One of Julian’s deepest concerns was with the problem of evil, specifically as manifest in her sense of her own sin. The Thirteenth Revelation builds out of a simple saying, given to her by Jesus: “Sin is behovely [i.e., necessary or beneficial], but all shall be well, and all manner of thing shall be well.” These words open up in her mind, and the results bear quoting at length:
In this naked word, sin, our Lord brought to my mind generally all that is not good, and the shameful despite and the uttermost tribulation that he bare for us in this life, and his dying and all his pains, and the passion of all his creatures ghostly and bodily. For we be in all part troubled and we shall be troubled, following our master Jesus, till we be fully purged of our deadly flesh and of all our inward affections which be not very good. And with the beholding of this, with all the pains that ever were or ever shall be, I understood the passion of Christ for the most pain and over passing. And all this was showed in a touch and readily passed over into comfort, for our good Lord would not that the soul were afraid of this ugly sight.
But I saw not sin, for I believe it had no manner of substance nor no part of being, nor it might not be known but by the pain that is caused thereof. …
These words were showed fully tenderly, showing no manner of blame to me nor to none that shall be safe. Then were it great unkindness of me to blame or wonder on God of my sin, since he blameth not me for sin. And in these same words I saw a high marvelous privity [i.e., secret] hid in God, which privity he shall openly make and shall be known to us in heaven. In which knowing we shall verily see the cause why he suffered sin to come, in which sight we shall endlessly have joy.
In becoming aware of the full breadth of sin, Julian was about to become like the Mother Earth seen in vision by Enoch, weeping and pleading, “When shall I rest?” How quickly, though, Christ came to Julian bearing comfort! If from the clay of this Mother Earth our bodies were made, so too do our spirits bear the mark of our Heavenly Mother, and she can bring us balm in time of woe.
Indeed, in this vision, Julian grasps something strikingly Mormon: the understanding that sin, even if only a negation, is necessary to the eternal progress without which we cannot experience joy. In this sense, sin does not exist, for only God truly has substance or being. Julian grasps, in other words, the wisdom of Eve. She thus casts new light on Alma’s expression, “All things denote there is a God”: in the very fact of existing, they point to the Ground of all being.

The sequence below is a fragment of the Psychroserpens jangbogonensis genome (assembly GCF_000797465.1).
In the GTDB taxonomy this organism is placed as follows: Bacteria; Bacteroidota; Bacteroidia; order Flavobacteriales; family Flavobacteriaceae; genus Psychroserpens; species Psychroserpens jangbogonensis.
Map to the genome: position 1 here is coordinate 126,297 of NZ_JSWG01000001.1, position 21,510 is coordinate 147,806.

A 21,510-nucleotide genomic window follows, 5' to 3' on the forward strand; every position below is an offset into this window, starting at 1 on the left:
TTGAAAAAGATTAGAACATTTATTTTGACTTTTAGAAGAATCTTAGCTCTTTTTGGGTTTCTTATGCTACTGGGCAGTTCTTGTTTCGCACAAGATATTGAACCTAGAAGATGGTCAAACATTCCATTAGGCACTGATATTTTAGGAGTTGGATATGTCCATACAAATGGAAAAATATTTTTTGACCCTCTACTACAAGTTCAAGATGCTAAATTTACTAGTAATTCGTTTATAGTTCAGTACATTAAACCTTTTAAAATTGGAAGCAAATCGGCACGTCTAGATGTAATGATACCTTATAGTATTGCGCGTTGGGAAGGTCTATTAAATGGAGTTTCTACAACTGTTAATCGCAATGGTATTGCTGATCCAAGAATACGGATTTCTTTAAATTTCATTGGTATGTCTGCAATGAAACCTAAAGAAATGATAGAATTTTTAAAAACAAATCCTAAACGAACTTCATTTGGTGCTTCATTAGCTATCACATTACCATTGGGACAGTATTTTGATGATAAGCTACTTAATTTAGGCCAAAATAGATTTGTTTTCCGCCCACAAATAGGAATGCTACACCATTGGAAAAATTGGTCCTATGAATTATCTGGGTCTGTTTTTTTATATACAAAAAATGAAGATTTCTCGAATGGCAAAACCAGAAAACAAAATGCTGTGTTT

May we follow Julian’s example of courage in pursuit, not only of spiritual knowledge, but also of the tender love of Mother Jesus, him who always hastens to nurture us. As God cultivated wisdom in Julian, so let us also turn to that Jesus who desires nothing more than our everlasting growth.
Dame Julian of Norwich, mystic, 1417
The Collect: Most loving God, who through your servant Julian of Norwich showed us the Ground of our being, sustain us we pray with the sweet milk of your Spirit through the everlasting nurture of your Son, Jesus Christ. Amen.
For the music, here is contemporary composer Carson Cooman’s “Prayer of Julian of Norwich”:
Cooman has also written a suite inspired by Julian, The Revelations of Divine Love:
I quote Julian (in modernized spelling) from the 2005 Norton Critical Edition of her Showings, edited by Denise N. Baker. I’ve also drawn on the supplementary materials in this edition. A free online text of the Showings can be found here.
Bonus points to anyone who quotes Julian in a Mother’s Day talk this Sunday.
The BYU Studies article “‘A Mother There’: A Survey of Historical Teachings about Mother in Heaven,” by David L. Paulsen and Martin Pulido, can be found here, with a response critiquing some of its methods here. See also the“Connecting to Heavenly Mother” series at FMH, or the Heavenly Mother category at the Exponent II blog.